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2.2 Working With Lines and Shapes

Welcome back to the course. In this lesson, you’ll learn how to work with lines and shapes in Adobe XD. These, along with the text tool, represent the bread and butter of any UI design. We’re going to go into a lot of detail for these, so let’s begin.

2.2 Working With Lines and Shapes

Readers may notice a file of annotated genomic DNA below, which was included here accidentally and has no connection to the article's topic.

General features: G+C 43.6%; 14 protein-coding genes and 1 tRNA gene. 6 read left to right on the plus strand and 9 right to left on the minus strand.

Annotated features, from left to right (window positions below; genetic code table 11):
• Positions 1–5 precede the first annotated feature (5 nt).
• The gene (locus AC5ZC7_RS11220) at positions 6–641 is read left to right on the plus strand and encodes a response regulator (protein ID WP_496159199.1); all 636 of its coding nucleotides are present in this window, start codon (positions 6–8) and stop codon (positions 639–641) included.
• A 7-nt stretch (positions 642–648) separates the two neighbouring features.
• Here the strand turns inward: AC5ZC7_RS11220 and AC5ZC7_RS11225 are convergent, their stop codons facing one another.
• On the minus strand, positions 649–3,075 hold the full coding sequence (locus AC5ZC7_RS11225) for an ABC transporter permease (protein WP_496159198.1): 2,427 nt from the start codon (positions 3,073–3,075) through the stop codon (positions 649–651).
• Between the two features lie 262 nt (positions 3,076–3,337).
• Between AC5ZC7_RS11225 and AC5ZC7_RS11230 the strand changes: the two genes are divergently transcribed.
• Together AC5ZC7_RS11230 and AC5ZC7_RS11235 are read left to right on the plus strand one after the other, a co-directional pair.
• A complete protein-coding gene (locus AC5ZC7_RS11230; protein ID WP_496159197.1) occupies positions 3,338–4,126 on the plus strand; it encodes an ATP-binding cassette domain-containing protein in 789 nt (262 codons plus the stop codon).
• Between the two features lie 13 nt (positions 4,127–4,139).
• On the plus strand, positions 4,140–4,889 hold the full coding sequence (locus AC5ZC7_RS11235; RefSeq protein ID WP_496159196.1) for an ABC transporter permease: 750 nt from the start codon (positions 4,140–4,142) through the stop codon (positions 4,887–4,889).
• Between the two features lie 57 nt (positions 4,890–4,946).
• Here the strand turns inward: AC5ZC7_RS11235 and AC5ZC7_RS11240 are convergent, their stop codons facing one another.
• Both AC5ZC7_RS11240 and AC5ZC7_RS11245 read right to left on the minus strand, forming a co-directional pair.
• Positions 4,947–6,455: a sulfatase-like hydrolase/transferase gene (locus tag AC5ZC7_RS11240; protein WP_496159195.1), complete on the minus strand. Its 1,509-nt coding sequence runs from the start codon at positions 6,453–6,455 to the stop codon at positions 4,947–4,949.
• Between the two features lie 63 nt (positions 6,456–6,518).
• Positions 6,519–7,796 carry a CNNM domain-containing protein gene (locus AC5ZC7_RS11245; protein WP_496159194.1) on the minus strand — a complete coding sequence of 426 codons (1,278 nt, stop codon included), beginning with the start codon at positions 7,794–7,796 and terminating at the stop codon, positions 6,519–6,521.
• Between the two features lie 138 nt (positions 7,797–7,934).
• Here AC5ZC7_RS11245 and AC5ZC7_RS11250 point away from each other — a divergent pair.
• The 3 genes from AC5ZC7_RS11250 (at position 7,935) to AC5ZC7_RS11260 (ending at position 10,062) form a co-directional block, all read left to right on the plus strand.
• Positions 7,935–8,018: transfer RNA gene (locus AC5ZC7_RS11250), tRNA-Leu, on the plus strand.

Welcome back to the course. In this lesson, you'll learn how to work with lines and shapes. And these, along with the text tool, represent the bread and butter of any UI design in Adobe XD. We're going to go into a lot of detail for these tools so let's begin. First, let's work with the line tool. And you can quickly select the line tool from this panel here on the left or you can press the letter L. And to create a line, simply click and drag, and whenever you're happy with the result, just release it. And you've just created a line with a starting point and an ending point. If you're not happy with how this looks like, you can grab any of the points and you can move them to make the line longer or shorter and also change its position. Now, if you want to draw a straight line, which is gonna happen in most of the cases, you can do it in two ways. If you've already drawn a line like this and you wanna make it straight, then grab one of the points and hold Shift on your keyboard. And this is gonna snap it at 45 degree increments. So this is a flat horizontal line, this is at 45. This is at 90, so a vertical line, and it just goes on and on like this. And whenever you're happy, just release and now you have a perfectly horizontal line. Or if you're drawing the line from the start, you can also hold Shift and then click and drag. And you can create the line directly like this, either perfectly horizontally or at increments of 45 degrees. So right now, I just drew a perfectly vertical line. Now, when you select a line, you have a couple different options in the inspector. And we're going to focus on the appearance tab right here. You can change the opacity of a line either by moving the slider by manually entering a value here or by using the number of keys one through zero. So one is 10%, 2 is 20, 3, 4, 5, and so on. If you do these in rapid succession for example, 5, 6 It's going to give you 56%. If you just do 5, it's going to give you 50%, 0 will give you 100%. Then, to change its color or thickness, you will change the border property because a line doesn't have a field property. It just has a border property. So if you remove the border that line is gone, you cannot see it anymore. So on the border you can change the color, only solid. So you cannot do radial gradients or linear gradient on it. And you can change the size. Three pixels for example makes a thicker line. And then you can also make a dotted line by using the dash and gap options. So if I do five dash, five gap, this is what you get. Also, let's remove these. On the line you have the option to specify how the end of the line will look like using these options here. This is a Butt Cap but here is a Round Cap and here is a Projecting Cap. So Projecting Cap, basically has this extra space right here. The Butt Cap doesn't have it. It just starts where the original point started. You can also add shadows to a line and you have the option to change the x, y and also the blur values. Also the color and opacity of that shadow. And if you want, you can also add a background blur but we'll talk about this in a future lesson. But yeah, that's how you can work with the line tool. Now let's move on to the shape tool. And this is probably the one that you're going to be using most because with it you can create rectangles or you can create squares by holding down Shift. This will make sure that the width and height are both equal. And in terms of customizability, you can also change its opacity. This is available for pretty much every object you select. But special on the rectangle or square is the ability to add rounded corners. So if you can see these handles on each corner of our object, if we drag on them, click and drag, we can change the border radius or corner radius. If you want, you can manually input this value, and that's gonna apply the same radius to all four corners. But if we switch from this option to this option, we can change each corner radius individually. So I can have 15 on this one, I can have 0 on this one. Now also, when I select a shape like this, it doesn't matter if it's a square, a rectangle, besides the ability to change the border, I can also change its fill color. So I can choose between a solid color or a linear gradient or a radial gradient. So these are all options. And since we're on the topic of the color picker, let me just show you this. You can save color swatches by clicking this little plus button. And these will be available later on. If you decide you want to create another shape and you want to use the exact same color, you can do that in two different ways. So select the shape, go to fill, and now you have these available to choose from. Or you can grab the eyedropper tool and you can pick a color from the screen, either from the canvas or from anywhere inside the application. So click that and it's gonna pick that exact same color. And this is actually a shortcut key that's available inside XD regardless of where you are and what you have selected, you can hit I on the keyboard and it's gonna open up the eyedropper tool. Now apart from the Being able to change the fill the color, you can also change the border color, just like I showed you on the line tool. But now you have some additional options for the border. So let me change the fill to white here so you can see this better, you can change where the border is positioned. So is it an inner border or an outer border or a central border? So actually let me change this to a very light gray so you can see the difference, okay? So the border here currently it's set to center. So, part of the border is inside the shape, part of it is outside the shape, here is outer. So the entire border is outside of my fill area. And this is inner so the border is now inside my shape. We also have the same controls for the caps here but we also can decide how the border joins are made. So we have a minor join here by default we can choose a round join or we can choose one, this is called bevel join, it just creates this nice cutoff here. On shapes you can also add shadows and background blurs. So that was the shape tool. Now hand in hand with the shape tool, we have the ellipse tool, and this is used to create ellipses or if we hold down Shift, we can create perfect circles. So this is the preferred way of creating circles, even though you can create, a square and then just round off its corners completely and that will also create a circle. The difference is by using the shape tool or the rectangle tool, excuse me. You can still change the corner radius. But if you're using the ellipse tool, you don't have that option anymore. This is an ellipse by default and you can make it into an ellipse or hold down shift and resize it as a circle. Another very useful tool is the polygon tool, which is this with the shortcut y. So with polygon, again you can drag and drop, and this is used to create polygons. That means triangles, rectangles, and so on depending on how many sides you have, he will decide what kind of shape you want. So by default, you would create a triangle with three points or three sides. But if you change this to four. That's gonna be a rhombus, five is gonna be a pentagon, six a hexagon and it can go as high as you want. And it can also specify a corner radius, either with this handle or by changing this value here. And star ratio, well basically allow you to create a star using your polygon. So to demonstrate, let me actually create a triangle here. And if I hold down shift, I'm gonna create an equilateral triangle, so all three sides are equal. And if I start changing the star ratio for example 90. You can see that these points here will start falling inwards. And that's going to allow me to create a star. And if I hold down Shift, I can now move in increments of 10%. And if I let go, It's basically free form. And I can change this bit to do the exact same thing. So this is an example of a star created with a triangle. But let's do, A Pentagon here with five sides. And I'm gonna change the ratio To about 30% to create the star shape that most of us know. Now the final tool you can use to create shapes is the pen tool. And this is probably the one that gives you the most freedom because you can basically create shapes from a variety of points, that you draw. And you can create any shape you want with this technique. And this is also editable, so you can double click, and you can select each point afterwards and change it to whatever you want. And a shape that was created with the pen tool has pretty much the same properties as one created with either the rectangle, ellipse or polygon tool. You can change its opacity, fill, border, you can add shadow, and background blur. So those are the tools you can use to create shapes in Adobe XD. Before we wrap things up, there are just a couple more things that I want to show you. The first one is about radial gradients, because I did briefly touch on them but, I never got into a lot of detail. So, to add a radial gradient you would go to fill, you would change the color mode from solid to radial. And this will basically let you define the center and also the actual radius of your gradient. And to change the colors, you simply select them from here, and then can then use these controls to to pinpoint your color. And then you'd select the second color and you would then choose it in the same manner from here. If you want to add another color to this gradient you simply click anywhere in the slider, and that's gonna create another color stop. And then you can use that to to define your own color. Since we have the the color picker open here, there is something else I wanna tell you. And that is, you can now switch between color modes using this drop down menu. You can switch between hex, RGB and HSB which is Hue Saturation Brightness. RGB is red, green, blue and hex is this color format that we're accustomed with. Now, if you have multiple objects created and you wanna add or change The same property on all of them at the same time, you can simply select all of them. And you can go and change any of their properties here. Or you can also group them by selecting all of them, right-click, Group or hit Ctrl or Cmd+G. And that's gonna create a group. You can see it right here in the Layers panel. So I can now select this group and I can do the same thing, and this is super, super handy. Now, since we're on the Layers panel, let's say that I have a big, big project with lots of layers and groups, and I can't seem to find a specific layer. Let's say that this ellipse is called, I don't know, circle, and this rectangle here is called cart, okay? And if I want to quickly find them, I can use the search option, click here, search for the term that you're looking for and there we go, it automatically finds it. What about cart? It finds it as well. Now, I wanna tell you a little bit about layer or shape transformation. So let's say that I have this rectangle here, and I wanna change its dimensions, its width, its height. How do I do that? Well, I can use the handles from either side. If I get the corner handle, it resizes both in width and height. If I hold down Shift, it's gonna resize proportionally but I can also flip it, I can flip it horizontally, or I can flip it vertically. And you actually cannot see any change right now, let me switch to a linear gradient that goes from like here to here, okay? So if I flip it horizontally, it's gonna look like that. If I flip it vertically, it's gonna look like that. To rotate an element, I can hover with my mouse cursor over one of the corners until the cursor changes, and I can grab that, rotate it. And I can also hold down Shift to rotate it in increments of 15 degrees, like so. Alternatively, I can also input a new value in the rotation here. Now, something very, very useful is that I can use this inspector to define dimensions or different values for different properties for the selected object. I can change the width, the height, the x and y position are relative to its parent element, in this case its the art board. So if I wanna put this right in the corner there, I can change its x to zero and y to zero. I can change the width from here, let's say I want this to be 800 pixels by 300. And something very, very cool is you can now do math calculations in the property inspector. So I can say 800 plus 50, and that's gonna automatically do the calculations for me. Or I can say height 300 divided by 2, and that's gonna give me a 150. Super, super helpful feature, especially when you have large numbers and you have some pretty complex calculations to do, that's it. Easy peasy for with this new feature. And finally, another way to transform or position an object on your canvas is to use the keyboard shortcuts. You can use the left and right arrows to nudge elements into place, one pixel at a time, or you can hold down Shift and do 10 pixels at a time. And you can use up and down, to nudge it up and down. And it can also hold down Shift to nudge it 10 pixels at a time. And then you can hold down Alt and use left, right, or top, down, to change its width and height respectively. And you can also hold down Shift to do that in increments of 10 pixels. So with this technique, it's really easy to quickly change the size of an object to a desired size. So let's say for example, that I want this rectangle to be 500 pixels in width. It's 468 now, so I'm gonna do Alt right to right to get it to 470 and then I'm going to hold down Shift, one, two, three, and I got it to the exact size that I want it. And that concludes this rather lengthy lesson on working with lines and shapes. As I was saying previously, these alongside the text tool are hugely important. So why don't we cover the text tool in the next lesson? I'll see you there.